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Organ Dysfunction Associated with Influenza Infection and Its Complications

Chang Hsien Yu*

Department of Pediatrics, Taitung Mackay Memorial Hospital, Taiwan

*Corresponding Author:
Chang Hsien Yu
Department of Pediatrics, Taitung Mackay Memorial Hospital, Taiwan
E-mail:[email protected]

Received date: : July 06, 2022, Manuscript No. IPMCR-22-14544; Editor assigned date: : July 08, 2022, PreQC No. IPMCR-22-14544(PQ); Reviewed date:July 18, 2022, QC No IPMCR-22-14544; Revised date:: : July 28, 2022, Manuscript No. IPMCR-22-14544(R); Published date:Aug 04, 2022, DOI: 10.36648/2471-299X.8.8.5
Citation: Yu CH (2022) Organ Dysfunction Associated With Influenza Infection And Its Complications. Med Clin Rev Vol. 8 Iss No.8:005.

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Influenza viruses cause worldwide annual epidemics of respiratory diseases that affect populations of all ages. These viruses cause not only rapid outbreaks but also infections with a wide range of disease severities. Children are the most susceptible to infection, with annual incidence rates of up to 30%. In addition, children are frequently the primary transmitters of influenza in the community they shed the virus at higher titres and for a longer period than adults do because of their lack of prior exposure and immunity to the virus. Children with influenza virus infection have a substantial risk of developing serious diseases. Several pulmonary and extrapulmonary complications, including myocarditis and pericarditis, myositis, seizure, renal failure and sepsis, have been reported to be associated with influenza A or B infection. Severe organ dysfunction associated with influenza infection may necessitate several types of advanced therapies. Even with modern medical developments, influenza infection has high mortality and morbidity. Influenza infection has been found to additionally affect the adult population by increasing work absenteeism, and it is associated with high influenza-related morbidity and mortality in high-risk populations.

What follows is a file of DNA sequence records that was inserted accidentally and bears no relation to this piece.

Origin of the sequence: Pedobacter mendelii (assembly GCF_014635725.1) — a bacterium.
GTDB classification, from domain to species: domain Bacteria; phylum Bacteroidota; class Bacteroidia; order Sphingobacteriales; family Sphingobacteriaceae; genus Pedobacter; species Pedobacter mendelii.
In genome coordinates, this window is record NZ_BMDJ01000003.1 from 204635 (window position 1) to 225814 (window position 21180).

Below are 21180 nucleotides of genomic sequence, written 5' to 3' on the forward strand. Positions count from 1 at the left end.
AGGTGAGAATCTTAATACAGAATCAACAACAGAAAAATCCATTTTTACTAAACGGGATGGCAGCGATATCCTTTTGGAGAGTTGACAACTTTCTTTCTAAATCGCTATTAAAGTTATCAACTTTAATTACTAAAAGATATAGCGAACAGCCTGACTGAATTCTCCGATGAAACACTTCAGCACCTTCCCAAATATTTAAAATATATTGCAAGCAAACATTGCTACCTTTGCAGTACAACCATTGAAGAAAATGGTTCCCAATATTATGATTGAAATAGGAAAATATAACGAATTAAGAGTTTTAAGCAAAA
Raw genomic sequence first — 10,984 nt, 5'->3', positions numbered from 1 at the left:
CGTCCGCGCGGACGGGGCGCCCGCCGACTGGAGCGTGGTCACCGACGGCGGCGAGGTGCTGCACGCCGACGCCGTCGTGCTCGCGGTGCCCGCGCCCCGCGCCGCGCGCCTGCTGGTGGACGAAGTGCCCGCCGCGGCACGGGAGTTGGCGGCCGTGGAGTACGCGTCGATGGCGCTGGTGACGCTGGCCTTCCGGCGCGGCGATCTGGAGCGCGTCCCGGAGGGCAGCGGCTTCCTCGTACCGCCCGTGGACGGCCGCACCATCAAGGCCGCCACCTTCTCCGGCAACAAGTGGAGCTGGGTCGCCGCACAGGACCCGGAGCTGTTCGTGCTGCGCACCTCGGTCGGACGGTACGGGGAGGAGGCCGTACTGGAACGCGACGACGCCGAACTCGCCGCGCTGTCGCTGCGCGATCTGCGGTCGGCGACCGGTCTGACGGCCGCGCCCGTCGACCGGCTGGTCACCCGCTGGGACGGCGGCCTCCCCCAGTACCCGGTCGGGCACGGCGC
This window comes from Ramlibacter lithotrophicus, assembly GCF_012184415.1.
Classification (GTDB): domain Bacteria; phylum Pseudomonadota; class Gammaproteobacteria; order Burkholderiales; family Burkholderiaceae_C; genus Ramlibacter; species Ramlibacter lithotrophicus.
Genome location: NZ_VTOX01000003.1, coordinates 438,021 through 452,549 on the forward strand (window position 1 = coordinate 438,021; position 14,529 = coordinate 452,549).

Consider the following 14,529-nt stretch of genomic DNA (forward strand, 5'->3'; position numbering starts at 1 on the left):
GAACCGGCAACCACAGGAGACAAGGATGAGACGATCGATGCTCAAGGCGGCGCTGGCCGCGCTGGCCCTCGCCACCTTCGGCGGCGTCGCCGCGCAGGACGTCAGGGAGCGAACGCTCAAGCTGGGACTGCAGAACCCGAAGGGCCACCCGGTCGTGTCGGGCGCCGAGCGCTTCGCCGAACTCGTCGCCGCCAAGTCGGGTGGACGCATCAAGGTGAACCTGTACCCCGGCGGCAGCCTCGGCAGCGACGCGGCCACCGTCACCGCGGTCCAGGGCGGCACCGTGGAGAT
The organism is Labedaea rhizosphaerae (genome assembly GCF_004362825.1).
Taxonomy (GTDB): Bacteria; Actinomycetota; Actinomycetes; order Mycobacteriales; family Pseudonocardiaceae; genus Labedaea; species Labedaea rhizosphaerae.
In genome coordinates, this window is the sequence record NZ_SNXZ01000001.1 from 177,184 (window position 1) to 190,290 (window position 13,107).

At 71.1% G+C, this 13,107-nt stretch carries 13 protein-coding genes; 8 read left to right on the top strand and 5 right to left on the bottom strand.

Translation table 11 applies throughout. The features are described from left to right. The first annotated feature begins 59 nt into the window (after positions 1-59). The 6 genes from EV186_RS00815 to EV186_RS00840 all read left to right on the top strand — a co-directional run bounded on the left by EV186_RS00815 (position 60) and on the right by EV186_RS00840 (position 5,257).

Effects of Other Bacterial and Viral Coinfections after Influenza Infection

When the severity of influenza A or B infection is compared in children, outcomes should be adjusted for age because the clinical presentation of the illness varies between age groups. However, the associations of different complications with individual paediatric ages or with virus types are not well defined in the literature. In addition, several controversial reports have suggested an association between the simultaneous presence of dual or multiple infections and an increase in disease severity. Furthermore, the effects of other bacterial and viral coinfections after influenza infection remain unclear. As modern medical treatment advances to reduce mortality and morbidity, clinical information is crucial in enabling clinicians to provide prompt management to patients who are critically ill with influenza. We explored the demographic characteristics and influenza complications of paediatric patients with laboratory-confirmed influenza infections. Microbiologic data, including the presence of additional bacteria and viruses, were also analysed to evaluate their effects on the epidemiological and clinical features of patients, especially regarding complications and severity.

Patterns of Influenza Complications

Different age groups also had distinct incidence rates of organ involvement. In general, pulmonary complications were common across all age groups, and the incidence was almost parallel to that of overall influenza complications. The other three major influenza complications were seizure, cardiac complications, and rhabdomyolysis. Two peaks occurred for seizure attack: one in children aged 1–4 years and one in children aged 10–11 years. Cardiac complications and invasive bacterial infections exhibited a U-shaped curve with a higher incidence in both younger and older age groups. Neurological complications generally developed at the adolescent age of 10–15 years. Myositis and rhabdomyolysis distinctly occurred in children aged 5–8 years. Renal complications and shock rarely occurred and seemed to increase with age. The patterns of influenza complications differed significantly according to age and virus type. Dual influenza A and B infection and bacterial coinfection contributed to the effects and types of influenza complications. Early recognition of influenza complications is critical in initiating timely, organ-specific advanced therapies to improve influenza-associated outcomes.


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